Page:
Monday, October 29, 2012

What Halloween Candy You Hand Out Says About You!

What is your favorite Halloween Candy to hand out to the kids? Chocolate? Candy without chocolate? Full size candy bars? Well, your favorite candy to pass out, according to Gawker, reveals more about your personality than you think!
#1.) Fun-Sized Candy Bars. Basically, it means you’re normal. You care about the tradition of Halloween, but not TOO much. And you know it’s what most kids WANT. #2.) Candy That Doesn’t Have Chocolate. Gawker says if you give out things like Skittles, Sweet Tarts, or Starburst, it means you care about Halloween, but you want to be DIFFERENT. #3.) Candy Corn. The last time kids were EXCITED to get candy corn was sometime between 1950 and 1960. So if you give it out now, it means you’re either out of touch, or trying to recreate your own childhood. #4.) Tootsie Rolls. You could make the same argument here, but according to Gawker, Tootsie Rolls are one of the BEST things to give out. They say Tootsie Rolls make you come across as simple, but classic. #5.) Lollipops. It means you’re not into Halloween, and might even leave your porch light off. But you want to have something in case kids knock on your door anyway. $6.) Full-Sized Candy Bars. It means one of two things: You’re either trying to impress your neighbors. Or you’re so emotionally scarred that you desperately need the approval of nine-year olds.

Friday, August 10, 2012

Rodney Atkins Battles A 7 Foot Bull Shark

Rodney Atkins Battles A 7 Foot Bull Shark
August 9, 2012 6:58 PM



There were gunshots and blood as Rodney Atkins and his son Elijah had a frightening encounter with a 7-foot bull shark, a known maneater, at night off the Florida coast. Rodney tells his adrenaline-fueled story to Y108′s Jimmy and Monty.

Rodney and Elijah joined a guide on a nighttime fishing expedition in the Gulf of Mexico in late spring of this year. At the most, father and son hoped to catch a yard-long fish.

“We were fishing maybe 200 yards from the shore”, remembers Rodney, “and we caught a 7 and a half foot, 400 pound bull shark.”


“I wound up fighting this thing for about two hours.” When the giant predator finally surfaced into the beam of a search light? “Crazy, it was crazy.” Rodney admits.“It was bigger than Shaquille O’Neal, man, it was a monster.”

Rodney found it hard to keep his cool. “The guide’s talking about how, y’know, ‘This is a killer shark, this is a real man-eating shark’… ‘Oh, my God’ and he pulls out a .22 pistol and starts firing, and blood squirtin’ up in the water, I’m goin’ ‘Oh, my God, what are we doin’ here?’”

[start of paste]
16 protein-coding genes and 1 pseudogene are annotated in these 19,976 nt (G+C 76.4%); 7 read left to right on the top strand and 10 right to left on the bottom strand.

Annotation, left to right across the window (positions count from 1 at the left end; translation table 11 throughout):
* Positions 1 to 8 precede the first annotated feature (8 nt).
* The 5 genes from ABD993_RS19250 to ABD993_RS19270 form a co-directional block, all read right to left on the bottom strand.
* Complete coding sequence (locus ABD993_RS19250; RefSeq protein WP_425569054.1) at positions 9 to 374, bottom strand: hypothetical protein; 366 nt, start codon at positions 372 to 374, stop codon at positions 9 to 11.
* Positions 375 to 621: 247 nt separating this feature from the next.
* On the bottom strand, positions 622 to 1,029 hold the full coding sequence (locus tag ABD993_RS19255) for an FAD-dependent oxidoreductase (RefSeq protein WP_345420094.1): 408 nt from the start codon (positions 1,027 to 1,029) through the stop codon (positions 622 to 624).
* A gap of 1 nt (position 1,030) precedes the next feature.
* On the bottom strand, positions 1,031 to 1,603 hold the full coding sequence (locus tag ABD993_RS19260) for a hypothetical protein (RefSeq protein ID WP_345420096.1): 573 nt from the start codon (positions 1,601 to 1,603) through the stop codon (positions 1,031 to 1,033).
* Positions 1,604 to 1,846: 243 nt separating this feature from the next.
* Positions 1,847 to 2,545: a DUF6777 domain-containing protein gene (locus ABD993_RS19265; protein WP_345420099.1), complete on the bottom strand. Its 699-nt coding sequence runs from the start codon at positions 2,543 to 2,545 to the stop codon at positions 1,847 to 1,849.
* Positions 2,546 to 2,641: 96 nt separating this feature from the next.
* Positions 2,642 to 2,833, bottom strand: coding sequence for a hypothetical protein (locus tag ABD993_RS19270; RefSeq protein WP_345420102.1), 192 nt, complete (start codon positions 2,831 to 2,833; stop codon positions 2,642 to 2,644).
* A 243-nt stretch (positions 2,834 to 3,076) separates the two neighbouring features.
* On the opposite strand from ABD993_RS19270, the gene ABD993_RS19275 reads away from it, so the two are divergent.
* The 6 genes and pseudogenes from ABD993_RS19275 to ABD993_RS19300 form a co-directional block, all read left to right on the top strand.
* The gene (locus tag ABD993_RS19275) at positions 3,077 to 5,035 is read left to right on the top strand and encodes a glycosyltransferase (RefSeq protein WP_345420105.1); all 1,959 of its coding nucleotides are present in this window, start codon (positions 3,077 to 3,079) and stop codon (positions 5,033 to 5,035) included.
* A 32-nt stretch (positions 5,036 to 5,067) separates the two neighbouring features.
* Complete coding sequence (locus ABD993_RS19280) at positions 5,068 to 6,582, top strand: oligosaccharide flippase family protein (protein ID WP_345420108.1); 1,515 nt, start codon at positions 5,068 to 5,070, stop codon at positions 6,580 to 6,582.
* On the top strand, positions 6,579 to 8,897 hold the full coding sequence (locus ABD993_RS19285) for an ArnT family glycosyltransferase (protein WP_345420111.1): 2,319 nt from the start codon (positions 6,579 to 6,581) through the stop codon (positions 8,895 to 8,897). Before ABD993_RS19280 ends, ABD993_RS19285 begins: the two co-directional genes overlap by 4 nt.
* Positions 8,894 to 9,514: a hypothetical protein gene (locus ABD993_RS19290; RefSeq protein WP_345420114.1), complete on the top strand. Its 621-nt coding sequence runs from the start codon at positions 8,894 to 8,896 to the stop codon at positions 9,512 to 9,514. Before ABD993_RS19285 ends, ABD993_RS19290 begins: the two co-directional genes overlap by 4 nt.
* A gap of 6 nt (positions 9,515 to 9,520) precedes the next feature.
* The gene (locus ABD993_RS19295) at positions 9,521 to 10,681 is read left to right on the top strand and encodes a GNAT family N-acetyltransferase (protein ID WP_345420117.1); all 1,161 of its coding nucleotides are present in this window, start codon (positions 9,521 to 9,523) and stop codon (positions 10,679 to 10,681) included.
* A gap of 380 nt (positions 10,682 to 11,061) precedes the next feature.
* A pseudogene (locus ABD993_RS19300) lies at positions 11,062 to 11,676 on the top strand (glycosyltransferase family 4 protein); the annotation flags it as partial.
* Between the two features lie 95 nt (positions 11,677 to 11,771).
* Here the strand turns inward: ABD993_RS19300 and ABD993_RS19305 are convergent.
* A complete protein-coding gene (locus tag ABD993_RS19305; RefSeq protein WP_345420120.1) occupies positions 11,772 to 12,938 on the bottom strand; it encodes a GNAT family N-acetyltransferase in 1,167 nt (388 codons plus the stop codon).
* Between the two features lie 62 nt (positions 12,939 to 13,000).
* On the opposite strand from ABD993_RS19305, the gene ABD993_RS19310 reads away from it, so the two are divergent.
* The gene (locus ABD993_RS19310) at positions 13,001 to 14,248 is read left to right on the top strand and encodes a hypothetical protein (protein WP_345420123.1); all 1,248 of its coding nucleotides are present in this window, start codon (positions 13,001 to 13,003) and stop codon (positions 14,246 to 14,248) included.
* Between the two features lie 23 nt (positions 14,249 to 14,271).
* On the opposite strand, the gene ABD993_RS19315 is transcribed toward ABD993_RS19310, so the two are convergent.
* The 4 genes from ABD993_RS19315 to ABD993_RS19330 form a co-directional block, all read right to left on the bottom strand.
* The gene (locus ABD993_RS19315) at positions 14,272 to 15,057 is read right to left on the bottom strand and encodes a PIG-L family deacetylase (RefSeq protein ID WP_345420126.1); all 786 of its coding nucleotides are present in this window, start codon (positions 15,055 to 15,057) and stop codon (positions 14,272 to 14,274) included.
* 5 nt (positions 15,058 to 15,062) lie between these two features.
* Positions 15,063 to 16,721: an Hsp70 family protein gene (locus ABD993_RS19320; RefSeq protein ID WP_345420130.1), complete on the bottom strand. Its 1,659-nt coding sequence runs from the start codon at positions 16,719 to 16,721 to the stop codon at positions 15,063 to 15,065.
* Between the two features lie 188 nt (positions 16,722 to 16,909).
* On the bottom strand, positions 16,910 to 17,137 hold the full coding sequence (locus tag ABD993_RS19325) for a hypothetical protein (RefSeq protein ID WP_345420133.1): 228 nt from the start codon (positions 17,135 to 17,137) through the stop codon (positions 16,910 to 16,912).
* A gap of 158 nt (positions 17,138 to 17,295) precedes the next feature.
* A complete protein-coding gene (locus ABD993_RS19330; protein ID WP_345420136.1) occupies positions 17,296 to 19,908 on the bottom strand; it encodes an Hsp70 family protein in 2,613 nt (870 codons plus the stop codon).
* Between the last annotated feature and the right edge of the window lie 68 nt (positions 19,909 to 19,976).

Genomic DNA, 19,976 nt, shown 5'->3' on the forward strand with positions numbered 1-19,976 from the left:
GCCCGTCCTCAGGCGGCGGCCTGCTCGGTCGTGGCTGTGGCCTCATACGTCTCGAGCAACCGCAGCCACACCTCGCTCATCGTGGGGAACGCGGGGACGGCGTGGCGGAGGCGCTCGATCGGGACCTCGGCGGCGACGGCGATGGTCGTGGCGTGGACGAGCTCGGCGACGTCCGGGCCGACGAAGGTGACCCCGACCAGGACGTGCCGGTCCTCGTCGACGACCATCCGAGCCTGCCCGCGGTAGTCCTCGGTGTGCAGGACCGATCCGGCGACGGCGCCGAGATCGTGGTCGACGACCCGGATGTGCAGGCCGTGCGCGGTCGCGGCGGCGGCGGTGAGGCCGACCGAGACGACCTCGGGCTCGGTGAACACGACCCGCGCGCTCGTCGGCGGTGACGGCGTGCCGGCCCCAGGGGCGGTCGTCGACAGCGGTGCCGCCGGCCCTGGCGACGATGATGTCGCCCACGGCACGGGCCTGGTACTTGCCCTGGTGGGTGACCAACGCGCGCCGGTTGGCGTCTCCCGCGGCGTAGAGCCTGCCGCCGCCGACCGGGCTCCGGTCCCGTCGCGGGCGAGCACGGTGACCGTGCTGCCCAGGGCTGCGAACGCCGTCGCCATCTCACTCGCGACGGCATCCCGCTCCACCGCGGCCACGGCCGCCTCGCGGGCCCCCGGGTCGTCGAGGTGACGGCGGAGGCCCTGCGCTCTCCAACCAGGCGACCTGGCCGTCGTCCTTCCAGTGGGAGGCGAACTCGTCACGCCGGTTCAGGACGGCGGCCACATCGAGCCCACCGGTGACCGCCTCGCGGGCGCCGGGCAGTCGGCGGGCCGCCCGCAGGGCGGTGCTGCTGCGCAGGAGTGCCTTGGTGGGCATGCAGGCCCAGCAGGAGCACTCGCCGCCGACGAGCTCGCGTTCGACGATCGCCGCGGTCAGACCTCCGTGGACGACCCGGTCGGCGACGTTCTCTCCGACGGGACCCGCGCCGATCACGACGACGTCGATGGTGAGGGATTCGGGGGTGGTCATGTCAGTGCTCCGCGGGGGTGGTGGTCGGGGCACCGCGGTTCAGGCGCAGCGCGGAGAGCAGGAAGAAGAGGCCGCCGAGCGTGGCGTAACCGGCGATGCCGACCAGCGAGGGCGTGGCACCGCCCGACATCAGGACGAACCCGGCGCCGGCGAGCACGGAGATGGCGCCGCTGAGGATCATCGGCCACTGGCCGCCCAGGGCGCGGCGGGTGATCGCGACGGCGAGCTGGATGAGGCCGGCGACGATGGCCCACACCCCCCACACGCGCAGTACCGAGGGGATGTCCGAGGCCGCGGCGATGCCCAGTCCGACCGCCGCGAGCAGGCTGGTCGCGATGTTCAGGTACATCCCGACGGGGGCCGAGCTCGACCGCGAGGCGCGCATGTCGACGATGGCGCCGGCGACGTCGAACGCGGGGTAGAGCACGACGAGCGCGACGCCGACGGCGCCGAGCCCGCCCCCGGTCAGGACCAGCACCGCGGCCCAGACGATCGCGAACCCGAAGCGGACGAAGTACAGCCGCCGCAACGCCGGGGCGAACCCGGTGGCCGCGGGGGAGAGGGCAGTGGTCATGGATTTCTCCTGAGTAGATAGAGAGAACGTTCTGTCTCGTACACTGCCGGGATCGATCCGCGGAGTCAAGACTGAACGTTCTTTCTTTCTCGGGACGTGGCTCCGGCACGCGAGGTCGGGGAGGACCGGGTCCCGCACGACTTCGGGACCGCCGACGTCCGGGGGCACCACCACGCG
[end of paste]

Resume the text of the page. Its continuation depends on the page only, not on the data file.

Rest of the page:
no trophy from their epic struggle.“It was a trip, but I’ll never forget it, and I don’t think Elijah will.”

Thursday, July 19, 2012

Keith Urban Tells How Nichole Shuts Him Up!


After years as a country music megastar in the US who was wedged under the radar back home in Australia, Keith Urban finally hit fame — as Nicole Kidman’s husband. But now, after the massive first series of The Voice, he’s a household name in his own right. Angus Fontaine hears of the rocky past and blissful present of the man who charmed millions.

For many, Keith Urban only existed until recently as an Australian cowboy in an American setting. We saw his career rise — Grammy awards, chart records, millions-selling albums, mega-shows. We heard of his slide — addiction, rehab, broken engagements, too many hair and wardrobe disasters to mention. But we watched it all from afar and somehow never quite bought into it. The Keith Urban myth seemed just that: a horse opera, equal parts chalk and soap for saps in the US of A.

But that was before The Voice, the ratings-juggernaut talent quest that beamed 44-year-old Urban into over two million Australian households twice a week and, in three sensational months, transformed the dude once taunted as “Nicole Kidman’s handbag” into the most watched and admired country gent in the country.

“The best thing about it has been the chance for people in Australia to get to know me,” says Urban, in the amiable purr that’s won him so many hearts. “My music doesn’t really get played here despite it having a lot of appeal elsewhere, so I’ve found myself without an outlet for my songs because of various narrow stereotypes and perceptions about me. That’s been a challenge. But The Voice has offered an opportunity to connect in a different way and I hope now people check out the gigs because that’s the real show for me… and it ain’t played on a planet of 10-gallon hats.”